To find out more about celiac disease and the health effects of gluten-free diets, I talked to Christina Tennyson, MD of the Celiac Disease Center at Columbia University in New York City.

What is celiac disease? A debilitating digestive disorder, celiac disease is a chronic autoimmune disorder triggered by gluten. When people with the disease eat foods that contain gluten, a damaging reaction occurs in the lining of the small intestines, blocking its ability to absorb certain nutrients. This can lead to vitamin deficiencies and malnutrition, even if the person is eating a seemingly healthy diet.

What are the symptoms? One reason why this autoimmune disease often goes undiagnosed for as long as 10 years is that symptoms can vary from person to person. Among the more common warning signs of celiac disease are abdominal pain, bloating, gassiness, diarrhea, constipation, lactose intolerance, nausea and fatigue.
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How serious is it? Because celiac disease robs the body of vital nutrients, people who have it are at increased risk for anemia and osteoporosis. People who have celiac disease and don’t eat a gluten-free diet also face a higher threat of bowel cancer and intestinal lymphoma. The Air Force Base study found that during 45 years of follow-up, those with undiagnosed celiac disease were four times more likely to die.

What causes it? Although the cause isn’t fully understood, two genes are known to play a role, says Dr. Tennyson.
Why are rates rising? One theory is that today’s grain-based foods contain more gluten than they did in the past. Another is that kids are exposed to gluten at an earlier age, contributing to increased risk. A frequently proposed explanation is the “hygiene hypothesis,” the theory that we are too clean for our own good, resulting in weaker immune systems because we’re not exposed to as many diseases.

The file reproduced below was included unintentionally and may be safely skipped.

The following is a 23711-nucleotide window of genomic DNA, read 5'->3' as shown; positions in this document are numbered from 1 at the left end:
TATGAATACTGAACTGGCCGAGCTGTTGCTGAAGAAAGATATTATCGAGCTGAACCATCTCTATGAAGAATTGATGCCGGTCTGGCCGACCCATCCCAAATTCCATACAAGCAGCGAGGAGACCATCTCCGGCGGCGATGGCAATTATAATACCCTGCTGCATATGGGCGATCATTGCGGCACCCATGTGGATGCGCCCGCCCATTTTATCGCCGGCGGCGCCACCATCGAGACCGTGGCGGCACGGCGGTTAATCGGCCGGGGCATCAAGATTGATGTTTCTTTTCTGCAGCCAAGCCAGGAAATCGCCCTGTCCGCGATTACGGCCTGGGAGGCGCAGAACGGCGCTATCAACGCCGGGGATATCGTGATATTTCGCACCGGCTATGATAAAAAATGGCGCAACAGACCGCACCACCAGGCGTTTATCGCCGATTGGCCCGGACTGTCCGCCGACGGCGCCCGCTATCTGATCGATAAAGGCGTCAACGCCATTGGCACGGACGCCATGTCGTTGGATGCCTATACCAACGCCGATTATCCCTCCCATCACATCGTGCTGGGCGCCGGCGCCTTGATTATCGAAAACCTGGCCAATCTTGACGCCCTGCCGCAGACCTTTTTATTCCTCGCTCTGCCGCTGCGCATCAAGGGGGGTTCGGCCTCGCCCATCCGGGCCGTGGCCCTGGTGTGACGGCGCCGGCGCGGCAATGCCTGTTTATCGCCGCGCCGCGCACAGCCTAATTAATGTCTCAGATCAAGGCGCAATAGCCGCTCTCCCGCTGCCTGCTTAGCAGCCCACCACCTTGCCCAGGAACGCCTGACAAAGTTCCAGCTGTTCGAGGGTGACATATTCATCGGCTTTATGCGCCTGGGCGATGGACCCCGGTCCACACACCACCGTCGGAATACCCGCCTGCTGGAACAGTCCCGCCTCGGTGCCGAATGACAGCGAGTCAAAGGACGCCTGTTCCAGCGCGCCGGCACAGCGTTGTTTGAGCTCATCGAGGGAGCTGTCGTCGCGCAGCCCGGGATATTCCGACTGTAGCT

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Does a gluten-free diet help people lose weight? Many gluten-free foods are actually higher in calories than their gluten-containing counterparts and therefore lead to weight gain, reports Dr. Tennyson. “One of the pitfalls is that these foods are often highly processed and high in fat. Some ingredients that are used are low in fiber, such as white rice flour, tapioca and corn starch, causing constipation.” To avoid these problems, people with celiac disease should work with a nutritionist, she advises.

Does a gluten-free diet have any health benefits if you don’t have celiac disease? Possibly. In a randomized study in which neither the researchers nor the participants knew if the foods they were eating contained gluten or not, 68 percent of people who thought that a gluten-free diet improved their GI symptoms reported worsening of their symptoms when they were fed gluten-containing foods without their knowledge. However, the study only looked at 34 patients. Use of gluten-free diets for other conditions, such as autism, is highly controversial.

How trustworthy is gluten-free labeling? While products as diverse as lipstick brands to chocolate and many types of groceries carry gluten-free labeling, right now, there are no legal standards that have to be met in the US. In 27 other countries, food labeled as gluten-free food can’t have more than 20 parts of gluten per million. Nearly three years after the FDA’s deadline for a rule to define “gluten-free,” the agency is finally getting serious about tackling the dangerous risks people with celiac disease can face due to misleading labeling.

What’s the treatment? Although there’s no cure, symptoms can be effectively controlled through dietary changes to avoid all foods with gluten. However, if you think you might have celiac disease, don’t start a gluten-free diet until you’ve been tested for the condition, since eliminating gluten can cause misleading test results, cautions Dr. Tennyson. Because the disease can also spark vitamin and mineral deficiencies, patients may also need supplements. For people with severe small intestine inflammation, doctors sometimes prescribe steroids.